Tubbataha Logs Day 4: Last Day in Underwater Paradise

Down to our last day in Tubbataha Reefs, our ship cruised back to the Northern Atoll. The sky was overcast and the water was choppy. The bad weather was as if condoling with us that our Tubbataha dream was about to end.

Dive 1 (Malayan Wreck): Back to Malayan Wreck

On our first dive of the day, we went back to Malayan Wreck, the very first dive site we visited on Day 1. Armed with our cameras, unlike the first, we descended once more to this beautiful wall.

Scholl of Breams

We already surrendered our expectations of seeing Hammerheads, Mola Mola, more Mantas and Whale Sharks. At this point, our aim was just to enjoy the dive. We just let the fate dictate on whatever surprises that would be in store for us.

The dive went smoothly as we drifted along the wall. The bottom time was a show of School of Jacks, Humpheads, Sea Turtles, White Tips, Gray Reefs, oversize Tunas, Trevalies and other tropical pelagics.

We didn’t make it to the wreck which was supposed to be where our safety stop would be, but it was still a good and relaxing 54 minutes of wall and drift diving.

Dive Profile: Maximum Depth – 20.8 meters/Date-Time of Descend – 09-May-2011 0700H/Bottom Time – 54 minutes/Water Temp – 29°C/Start Air – 2900 PSI/End Air – 700 PSI

A Hawkbill Turtle swimming in the open

Dive 2 (Malayan Wreck): More of the Wreck

The rain and big waves persisted, and I got dizzy so I didn’t eat much during breakfast and just chose to sleep. Two hours past, we found ourselves gearing up again for the second to the last dive of the group. It was Ate Claudia’s last since she needed to complete the “No Fly Time” hours prior to her flight back to Cebu, before noon of the next day.

School of Many-Spotted Sweetlips in Malayan Wreck

It was again in Malayan Wreck, but this time we had a chance to explore the small wreck on our safety stop. The wreck lies on the shallow area of the reef, two to four meters deep, and home to School of Many-Spotted Sweetlips, oversize Gropers and other sea creatures.

Exploring the wreck reminded me of Coron, and how Ate Claudia and I miss wreck diving. The wrecks of Coron are monsters though, compared to Malayan.

Me in Malayan Wreck 🙂 Thanks Ate Claudia for the picture 🙂

It was a great and fun dive. Isn’t it fun chasing a sleepy juvenile Gray Reef Shark we found sleeping on the shallow reef? The sleepy young Shark kept relocating but I kept on following. I know I was such a bully, I am sorry, but I didn’t mean any harm 🙂

This was the longest bottom time we had, sixty one minutes of another wall and drift diving with more Sharks, School of Yellow Bream, Titans and other kinds of Triggerfish, Sea Turtles and more.

Dive Profile: Maximum Depth – 20.4 meters/Date-Time of Descend – 09-May-2011 1031H/Bottom Time – 61 minutes/Water Temp – 29°C/Start Air – 3100 PSI/End Air – 800 PSI

Dive 3 (Wall Street): Into the Blue

On our last dive, we were combined with the group of Monsignor Nene, Memey, Amish and Father Aldrin. Only I, Father John, Doc Candy and Mark were left in our group for the last dive of the entire trip.

Sleepy juvenile Gray Reef Shark

We tried the profile of the all-foreigner group who saw the Hammerheads – dive into the blue, without any wall or bottom on sight. Our descent was still on the wall though, and some of us, including me, swam against it until we could barely see the wall.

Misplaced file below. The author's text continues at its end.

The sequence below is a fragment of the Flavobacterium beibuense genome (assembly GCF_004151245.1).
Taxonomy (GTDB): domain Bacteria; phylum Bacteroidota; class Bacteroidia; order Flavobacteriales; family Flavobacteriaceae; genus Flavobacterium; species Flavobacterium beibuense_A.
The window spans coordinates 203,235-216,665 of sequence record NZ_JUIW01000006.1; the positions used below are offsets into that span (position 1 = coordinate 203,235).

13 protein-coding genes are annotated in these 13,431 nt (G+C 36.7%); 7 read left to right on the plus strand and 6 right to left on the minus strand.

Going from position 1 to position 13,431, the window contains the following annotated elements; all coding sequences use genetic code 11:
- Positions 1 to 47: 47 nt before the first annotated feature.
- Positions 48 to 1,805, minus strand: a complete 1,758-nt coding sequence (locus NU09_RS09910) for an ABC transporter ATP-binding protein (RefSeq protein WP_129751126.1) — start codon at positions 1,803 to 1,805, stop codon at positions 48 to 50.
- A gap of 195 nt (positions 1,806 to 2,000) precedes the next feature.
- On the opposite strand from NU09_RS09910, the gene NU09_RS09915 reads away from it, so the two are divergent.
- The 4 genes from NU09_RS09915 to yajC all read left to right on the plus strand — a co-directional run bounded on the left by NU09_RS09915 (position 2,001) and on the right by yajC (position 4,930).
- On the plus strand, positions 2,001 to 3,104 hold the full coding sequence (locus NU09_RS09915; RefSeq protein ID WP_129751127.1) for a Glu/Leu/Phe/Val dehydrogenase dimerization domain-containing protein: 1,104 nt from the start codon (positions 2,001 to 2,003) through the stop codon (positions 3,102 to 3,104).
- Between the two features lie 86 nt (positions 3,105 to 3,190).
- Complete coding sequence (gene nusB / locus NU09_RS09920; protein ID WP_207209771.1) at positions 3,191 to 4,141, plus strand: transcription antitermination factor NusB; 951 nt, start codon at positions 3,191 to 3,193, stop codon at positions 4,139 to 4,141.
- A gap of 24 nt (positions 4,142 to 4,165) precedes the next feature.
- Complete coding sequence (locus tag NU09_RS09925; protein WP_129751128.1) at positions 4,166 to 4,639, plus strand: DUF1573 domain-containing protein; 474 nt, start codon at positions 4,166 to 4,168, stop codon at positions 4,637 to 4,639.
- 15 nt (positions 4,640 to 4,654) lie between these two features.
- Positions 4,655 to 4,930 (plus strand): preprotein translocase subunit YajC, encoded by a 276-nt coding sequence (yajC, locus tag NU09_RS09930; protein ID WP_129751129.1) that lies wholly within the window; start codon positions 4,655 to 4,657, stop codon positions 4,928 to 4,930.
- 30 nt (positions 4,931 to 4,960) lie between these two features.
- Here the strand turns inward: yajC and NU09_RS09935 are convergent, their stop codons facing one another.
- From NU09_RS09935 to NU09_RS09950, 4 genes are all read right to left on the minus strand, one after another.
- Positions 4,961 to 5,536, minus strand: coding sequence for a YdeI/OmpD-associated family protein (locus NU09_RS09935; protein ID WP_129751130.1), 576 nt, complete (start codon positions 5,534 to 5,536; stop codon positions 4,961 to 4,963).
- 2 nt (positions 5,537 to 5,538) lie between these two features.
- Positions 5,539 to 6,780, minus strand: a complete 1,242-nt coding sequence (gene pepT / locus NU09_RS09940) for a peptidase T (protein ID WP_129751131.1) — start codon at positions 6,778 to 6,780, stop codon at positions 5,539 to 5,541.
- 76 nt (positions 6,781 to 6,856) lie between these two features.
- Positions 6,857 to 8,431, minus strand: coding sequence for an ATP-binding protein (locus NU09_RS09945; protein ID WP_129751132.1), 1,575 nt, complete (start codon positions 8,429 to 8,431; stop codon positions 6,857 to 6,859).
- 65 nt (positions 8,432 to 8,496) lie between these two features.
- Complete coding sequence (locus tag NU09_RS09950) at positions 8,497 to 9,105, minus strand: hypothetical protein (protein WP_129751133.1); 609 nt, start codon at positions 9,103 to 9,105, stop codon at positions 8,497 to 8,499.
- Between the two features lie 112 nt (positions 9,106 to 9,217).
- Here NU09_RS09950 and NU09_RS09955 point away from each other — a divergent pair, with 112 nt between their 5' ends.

I got afraid at some point, but curiosity overpowered. I followed the others, while constantly monitoring my depth and orientation. But the elusive creatures that we wanted to see didn’t show up. Perhaps we were really not meant to see them.

What graced our curiosity was the School of Barracuda, who quickly circled me. I was shocked and got afraid, I know Barracudas attack humans, so the first thing that came to my mind was to buzz and call the attention of my buddies. The Barracudas were already gone a few seconds after I buzzed.

I still cannot remember how I took this shot of the School of Barracudas.

The sighting was too quick, perhaps 10 seconds or less, that I forgot if I clicked my camera during the period. But when I viewed the cam, I had a single shot of it. I totally forgot how I managed to take a photo of the School of Barracudas, good thing I did 😉

My last dive in Tubbataha Reef was perhaps my most adventurous dive there, a pure 49 minutes of fun diving mostly spent in the blue. When we surfaced, it was still raining and the water was still choppy.

Dive Profile: Maximum Depth – 19.3 meters/Date-Time of Descend – 09-May-2011 1409H/Bottom Time – 49 minutes/Water Temp – 28°C/Start Air – 2900 PSI/End Air – 500 PSI

We had a short visit to the ranger station before the ship sailed back to Puerto Princesa. The four days of diving in Tubbataha went so fast but the memories of Tubbataha will forever be inscribed in my mind. This is my most memorable dive trip so far, and I am very happy that we did it. I felt so proud because not everybody gets a chance to visit the reefs and I was so blessed to had the opportunity to experience Tubbataha. It was a dream come true!


  1. Joemel

    Hi Lakwatsero…

    Thanks for sharing. Tubbataha is one of my diving destination. How much does it cost for the same diving trips you had and where did you done you booking.


  2. Very beautiful; I wonder what case a camera should use to protect it from getting wet underwater. I also desire to do what you did underwater.

    Thanks for sharing.

  3. hoyitsdivine

    Hi Lakwatsero,

    I enjoyed reading this post, mas tumitibay tuloy ang pangarap kong mapuntahan ang Tubbataha! Hehe. Btw, ask ko sana anong diving certification ang required para makapunta sa Tubbataha? And where did you take your diving lessons? Me and my friends are interested into diving, thanks to Tubbataha Reef and this post for the inspiration! GB 🙂

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